over time by exploring the social constructs
through time and the development of space, place
and power.
• To the same extent, the politics of representation
is brought into context, as the making of place
identity in a community also relates to the
exclusion or inclusion in a community.
• Through this, some have argued that place
identity has become an area for social change
because it gives marginalized communities
agency over their own spaces.
• In the same respect, it is argued that place
identity has also been used to intervene social
change and perpetuate oppression from a top-
down approach by creating segregated spaces for
marginalized communities.
Concept of Place Identity
• Place identity relates to the idea of place
attachment and sense of place.
• Place identity is largely tied to the perception
of community formation;
• Because it recognizes that geographical
spaces do not solely bond a community
together, but social bonds forge a sense of
unity of purpose among members;
• These social forces often are feelings of
belonging and security, which involve
theoretical formations of fraternity or network.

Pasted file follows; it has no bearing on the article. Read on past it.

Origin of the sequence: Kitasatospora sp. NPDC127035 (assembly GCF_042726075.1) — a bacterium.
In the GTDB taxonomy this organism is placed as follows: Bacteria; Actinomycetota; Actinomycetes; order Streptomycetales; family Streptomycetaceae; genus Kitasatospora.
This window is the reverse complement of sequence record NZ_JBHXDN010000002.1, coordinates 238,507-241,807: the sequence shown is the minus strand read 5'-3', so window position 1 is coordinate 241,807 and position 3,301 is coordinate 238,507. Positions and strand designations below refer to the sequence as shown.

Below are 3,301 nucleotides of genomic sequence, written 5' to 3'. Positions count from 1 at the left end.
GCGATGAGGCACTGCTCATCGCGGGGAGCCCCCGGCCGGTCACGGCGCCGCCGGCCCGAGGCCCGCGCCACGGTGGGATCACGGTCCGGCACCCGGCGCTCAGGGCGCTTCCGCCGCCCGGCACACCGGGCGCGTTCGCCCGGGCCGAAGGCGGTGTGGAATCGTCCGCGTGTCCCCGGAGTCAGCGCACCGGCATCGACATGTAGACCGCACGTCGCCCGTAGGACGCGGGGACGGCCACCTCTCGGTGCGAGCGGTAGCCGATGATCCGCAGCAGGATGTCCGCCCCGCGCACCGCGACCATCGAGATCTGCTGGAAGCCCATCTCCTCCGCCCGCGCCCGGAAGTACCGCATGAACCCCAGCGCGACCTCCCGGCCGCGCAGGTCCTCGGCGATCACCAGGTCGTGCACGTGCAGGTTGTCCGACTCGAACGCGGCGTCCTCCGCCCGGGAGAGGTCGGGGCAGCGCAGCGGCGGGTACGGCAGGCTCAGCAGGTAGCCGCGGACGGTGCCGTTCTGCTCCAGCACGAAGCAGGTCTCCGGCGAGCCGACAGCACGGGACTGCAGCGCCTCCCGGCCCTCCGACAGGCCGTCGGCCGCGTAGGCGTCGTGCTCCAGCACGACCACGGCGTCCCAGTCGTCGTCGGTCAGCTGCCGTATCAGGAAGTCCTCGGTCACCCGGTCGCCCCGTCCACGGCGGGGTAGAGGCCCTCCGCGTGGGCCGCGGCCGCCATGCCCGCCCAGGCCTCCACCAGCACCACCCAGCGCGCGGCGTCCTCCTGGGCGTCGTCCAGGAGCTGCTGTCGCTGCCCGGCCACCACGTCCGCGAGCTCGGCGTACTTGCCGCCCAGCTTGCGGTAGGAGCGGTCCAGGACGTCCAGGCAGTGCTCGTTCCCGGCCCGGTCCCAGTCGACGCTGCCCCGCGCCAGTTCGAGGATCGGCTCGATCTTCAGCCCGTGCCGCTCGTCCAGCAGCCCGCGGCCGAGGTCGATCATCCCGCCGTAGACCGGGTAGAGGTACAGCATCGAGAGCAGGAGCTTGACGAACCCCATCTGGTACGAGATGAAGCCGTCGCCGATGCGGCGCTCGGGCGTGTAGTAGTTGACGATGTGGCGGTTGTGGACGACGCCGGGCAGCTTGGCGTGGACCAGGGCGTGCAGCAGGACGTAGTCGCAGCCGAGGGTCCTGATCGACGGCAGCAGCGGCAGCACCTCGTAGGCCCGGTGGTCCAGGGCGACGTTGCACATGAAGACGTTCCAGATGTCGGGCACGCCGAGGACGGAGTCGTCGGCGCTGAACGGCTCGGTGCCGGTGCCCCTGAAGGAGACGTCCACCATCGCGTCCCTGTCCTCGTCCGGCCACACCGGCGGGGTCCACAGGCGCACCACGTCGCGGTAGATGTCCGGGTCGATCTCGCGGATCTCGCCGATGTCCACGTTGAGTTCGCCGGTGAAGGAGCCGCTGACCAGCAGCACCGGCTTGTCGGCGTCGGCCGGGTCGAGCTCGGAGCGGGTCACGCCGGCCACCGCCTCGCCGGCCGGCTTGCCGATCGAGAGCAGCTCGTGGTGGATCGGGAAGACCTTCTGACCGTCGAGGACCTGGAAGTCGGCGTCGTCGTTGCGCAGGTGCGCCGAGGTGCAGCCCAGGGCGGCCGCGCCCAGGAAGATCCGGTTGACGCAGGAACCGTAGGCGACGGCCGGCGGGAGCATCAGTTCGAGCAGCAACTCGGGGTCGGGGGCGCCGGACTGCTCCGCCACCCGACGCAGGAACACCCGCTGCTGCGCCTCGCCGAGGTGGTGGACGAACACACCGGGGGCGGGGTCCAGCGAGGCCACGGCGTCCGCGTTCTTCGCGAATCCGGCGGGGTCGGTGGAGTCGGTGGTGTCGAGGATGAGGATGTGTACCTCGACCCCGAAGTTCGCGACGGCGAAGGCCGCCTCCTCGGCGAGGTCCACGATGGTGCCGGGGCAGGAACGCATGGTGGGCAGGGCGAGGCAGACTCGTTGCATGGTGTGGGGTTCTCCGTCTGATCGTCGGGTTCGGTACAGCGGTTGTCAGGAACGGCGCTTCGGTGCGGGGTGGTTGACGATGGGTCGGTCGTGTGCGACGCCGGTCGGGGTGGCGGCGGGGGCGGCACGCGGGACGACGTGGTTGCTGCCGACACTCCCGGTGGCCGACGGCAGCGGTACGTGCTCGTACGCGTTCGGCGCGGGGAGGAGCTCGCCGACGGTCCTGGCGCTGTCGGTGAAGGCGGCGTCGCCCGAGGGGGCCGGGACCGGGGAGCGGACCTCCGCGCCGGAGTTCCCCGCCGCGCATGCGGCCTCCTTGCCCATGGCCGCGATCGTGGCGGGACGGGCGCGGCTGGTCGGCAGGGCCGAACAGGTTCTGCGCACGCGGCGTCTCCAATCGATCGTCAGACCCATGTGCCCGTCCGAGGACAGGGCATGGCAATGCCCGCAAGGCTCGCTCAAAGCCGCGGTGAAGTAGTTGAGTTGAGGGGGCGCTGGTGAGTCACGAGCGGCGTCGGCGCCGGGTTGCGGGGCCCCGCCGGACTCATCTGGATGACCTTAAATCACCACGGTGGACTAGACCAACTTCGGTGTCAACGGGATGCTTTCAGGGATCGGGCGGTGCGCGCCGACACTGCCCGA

• Theoretical formations of community, which
were identified in Community ‘Seeking Safety
in an insecure World (Bauman, 2001) as bonds
formed by similar locality, culture, language,
kinship and/or experiences.
Concept of Place Identity (cont.)
i. Identity also conceives feelings of security
and freedom as one is able to self-identify
and especially, when it comes to being
able to foster agency over community
formation.
ii. Here, the similar and shared experiences
of culture, language and locality foster the
sense of community or togetherness.
iii. This fostering of oneness is largely seen
as an extension of agency, because when
a community is able to achieve a sense of
place and place attachment, which
reinforces members’ own identities and
strengthen their bonds within their
respective groups.
Sanctity of Religious Buildings